Central Europe has been the center of constant power rivalry for centuries. Nowadays, there is power in the statement of one being a European citizen, having European identity. However, we should not forget our national identity either. In an ideal situation, the two should be in harmony with each other and one of the pillars of this harmony is reconciliation.
Europe’s youth are familiar with the history of the European Union. We are aware of the fact that at its early stages, the European Community was designed to handle huge Franco-German tensions. Even though this Community was created by governments, Jean Monnet always emphasized the important statement: “We are not forming coalitions of states, we are uniting men”.
I do not tend to idealize the EU, or the current situation between states or nations. I just want to suggest that these conflicts cannot be solved without the correct attitude and I believe that is the will to act. We all know that ignorance lays to conflict. Tensions in Central Europe are still alive nowadays and one of the reasons for that is that we are not familiar with each other’s history, culture, or that we tend to misunderstand them.
The conflicts of Central Europe are deeply rooted, but uniting people for the common good has always been a good cause. This is what the Reconciliation Charter - an initiative of Dr. László Surján, Hungarian MEP - is about. It movement started in 2009, and today it counts more than four thousand members. It formed a living community of those who signaled to the world that they are ready to help in building the bridge that would link the factious people, who are living in conflict because of political and historical decisions.
The Reconciliation Charter reacts to these peoples’ problems. Those who seek the resolution of the conflicts in Central Europe can join the Charter with their signatures. The Movement is coloring the Carpathian Basin with lectures, exhibitions, meetings. It is addressed to anybody who is directly concerned and feels the need for reconciliation, but also to those who, as European citizens, understand that there is no chance to form a Europe of co-existence and peace with stubbornness and pride, and understand that we should find a way out of this dead-end street.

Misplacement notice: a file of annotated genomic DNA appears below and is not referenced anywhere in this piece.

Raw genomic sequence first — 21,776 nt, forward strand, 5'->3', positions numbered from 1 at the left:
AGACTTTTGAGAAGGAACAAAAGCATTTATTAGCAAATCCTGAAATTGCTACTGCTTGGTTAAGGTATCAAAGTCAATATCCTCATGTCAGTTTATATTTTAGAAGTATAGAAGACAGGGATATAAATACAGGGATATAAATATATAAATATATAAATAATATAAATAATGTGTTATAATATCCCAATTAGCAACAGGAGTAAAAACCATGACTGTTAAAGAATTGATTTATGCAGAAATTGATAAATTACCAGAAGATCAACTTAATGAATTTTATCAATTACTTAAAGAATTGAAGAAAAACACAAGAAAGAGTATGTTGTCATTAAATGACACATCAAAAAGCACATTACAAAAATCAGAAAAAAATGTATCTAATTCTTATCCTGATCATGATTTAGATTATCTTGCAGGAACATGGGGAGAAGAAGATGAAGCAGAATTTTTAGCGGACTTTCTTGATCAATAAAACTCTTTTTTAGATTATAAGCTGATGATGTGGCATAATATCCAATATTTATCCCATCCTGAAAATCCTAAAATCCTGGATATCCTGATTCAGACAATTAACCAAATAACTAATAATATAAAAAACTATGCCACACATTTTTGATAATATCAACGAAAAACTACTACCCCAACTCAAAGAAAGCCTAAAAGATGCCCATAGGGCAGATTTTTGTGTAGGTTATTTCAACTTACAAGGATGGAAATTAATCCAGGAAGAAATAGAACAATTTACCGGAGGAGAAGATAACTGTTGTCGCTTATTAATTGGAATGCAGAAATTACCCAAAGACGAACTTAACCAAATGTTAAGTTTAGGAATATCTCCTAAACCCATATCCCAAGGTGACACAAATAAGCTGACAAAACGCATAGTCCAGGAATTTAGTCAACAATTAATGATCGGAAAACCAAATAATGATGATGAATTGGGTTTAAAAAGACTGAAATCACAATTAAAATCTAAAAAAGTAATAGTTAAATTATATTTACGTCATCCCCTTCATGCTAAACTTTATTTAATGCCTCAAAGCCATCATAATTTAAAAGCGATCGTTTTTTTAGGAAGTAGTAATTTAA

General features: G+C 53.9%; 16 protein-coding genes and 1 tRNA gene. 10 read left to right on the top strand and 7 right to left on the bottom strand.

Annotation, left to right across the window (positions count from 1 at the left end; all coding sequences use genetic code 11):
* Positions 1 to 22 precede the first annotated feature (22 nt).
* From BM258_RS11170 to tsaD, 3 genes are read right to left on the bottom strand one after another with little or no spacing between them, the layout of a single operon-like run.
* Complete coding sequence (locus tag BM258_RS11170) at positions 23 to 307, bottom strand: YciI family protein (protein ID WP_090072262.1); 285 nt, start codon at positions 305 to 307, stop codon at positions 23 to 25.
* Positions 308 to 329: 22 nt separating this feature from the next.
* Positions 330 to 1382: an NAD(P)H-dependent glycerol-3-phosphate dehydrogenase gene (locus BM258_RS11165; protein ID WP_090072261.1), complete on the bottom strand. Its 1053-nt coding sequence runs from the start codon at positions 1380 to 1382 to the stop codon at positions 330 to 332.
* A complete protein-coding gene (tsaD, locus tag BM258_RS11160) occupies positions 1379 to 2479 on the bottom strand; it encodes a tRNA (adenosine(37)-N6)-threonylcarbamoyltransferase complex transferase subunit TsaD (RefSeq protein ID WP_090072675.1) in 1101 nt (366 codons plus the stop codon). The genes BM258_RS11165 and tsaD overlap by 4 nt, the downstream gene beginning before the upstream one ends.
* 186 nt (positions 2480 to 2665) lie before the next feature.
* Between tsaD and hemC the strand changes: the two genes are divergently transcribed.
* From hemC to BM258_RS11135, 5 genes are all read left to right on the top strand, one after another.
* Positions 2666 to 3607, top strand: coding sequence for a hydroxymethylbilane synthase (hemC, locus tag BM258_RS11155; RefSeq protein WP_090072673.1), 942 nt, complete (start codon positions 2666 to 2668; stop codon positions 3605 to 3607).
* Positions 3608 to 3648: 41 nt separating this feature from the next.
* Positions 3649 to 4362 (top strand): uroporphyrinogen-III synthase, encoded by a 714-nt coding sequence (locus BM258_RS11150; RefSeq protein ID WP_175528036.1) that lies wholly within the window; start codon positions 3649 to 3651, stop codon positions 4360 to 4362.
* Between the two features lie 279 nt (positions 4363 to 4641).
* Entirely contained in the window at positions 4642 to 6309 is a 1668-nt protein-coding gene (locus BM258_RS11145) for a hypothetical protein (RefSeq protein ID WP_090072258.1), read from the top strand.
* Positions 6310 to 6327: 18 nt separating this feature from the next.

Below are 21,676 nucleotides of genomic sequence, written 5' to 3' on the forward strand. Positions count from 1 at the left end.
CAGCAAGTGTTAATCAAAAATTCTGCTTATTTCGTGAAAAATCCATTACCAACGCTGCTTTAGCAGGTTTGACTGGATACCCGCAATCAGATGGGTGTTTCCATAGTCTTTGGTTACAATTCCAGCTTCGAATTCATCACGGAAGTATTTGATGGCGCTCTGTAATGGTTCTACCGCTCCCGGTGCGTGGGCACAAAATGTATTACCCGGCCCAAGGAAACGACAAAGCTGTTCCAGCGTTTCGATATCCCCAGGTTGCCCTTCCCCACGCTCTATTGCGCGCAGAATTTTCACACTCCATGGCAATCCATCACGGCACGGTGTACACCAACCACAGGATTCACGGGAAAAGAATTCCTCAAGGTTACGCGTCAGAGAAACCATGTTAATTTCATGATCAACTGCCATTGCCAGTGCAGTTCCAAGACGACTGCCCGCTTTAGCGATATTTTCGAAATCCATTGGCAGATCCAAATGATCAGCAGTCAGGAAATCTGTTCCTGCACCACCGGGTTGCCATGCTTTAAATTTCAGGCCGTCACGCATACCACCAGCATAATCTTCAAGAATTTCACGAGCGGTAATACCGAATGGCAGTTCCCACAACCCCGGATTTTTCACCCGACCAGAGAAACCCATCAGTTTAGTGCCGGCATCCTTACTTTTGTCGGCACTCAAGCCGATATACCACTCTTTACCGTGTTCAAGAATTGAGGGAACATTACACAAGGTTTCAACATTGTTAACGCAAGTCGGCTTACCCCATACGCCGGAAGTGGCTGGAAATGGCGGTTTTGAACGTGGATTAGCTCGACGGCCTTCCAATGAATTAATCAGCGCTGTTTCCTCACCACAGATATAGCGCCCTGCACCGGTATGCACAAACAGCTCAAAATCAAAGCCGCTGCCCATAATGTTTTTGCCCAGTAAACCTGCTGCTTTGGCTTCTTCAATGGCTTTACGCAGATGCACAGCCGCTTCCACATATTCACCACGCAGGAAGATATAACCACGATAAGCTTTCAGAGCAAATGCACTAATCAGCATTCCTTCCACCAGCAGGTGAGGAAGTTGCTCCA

I was lucky enough to interview the founders of the Movement, Kotolácsi Mikóczy Ilona and Dr. Surján László MEP. Here it is:
Q1: In one of the interviews given about the Reconciliation Charter Mr. Surján stated that “in order to get answers one needs to address the people”. How does the movement address the people? How does it become alive?
A1: We work with volunteers from all the countries involved, and besides the strictly professional and academic events, we organize events of a very different nature in villages and towns. The language of Art talks to everyone, so there have been numerous exhibitions of fine arts focusing on the topic of reconciliation, as well as concerts and events that celebrate the common, multicultural past of some villages. We aim to address the people living in our region face to face. One way for this is the Internet, that allows sharing one’s ideas or thoughts, and another one is when you can actually talk to someone about important questions.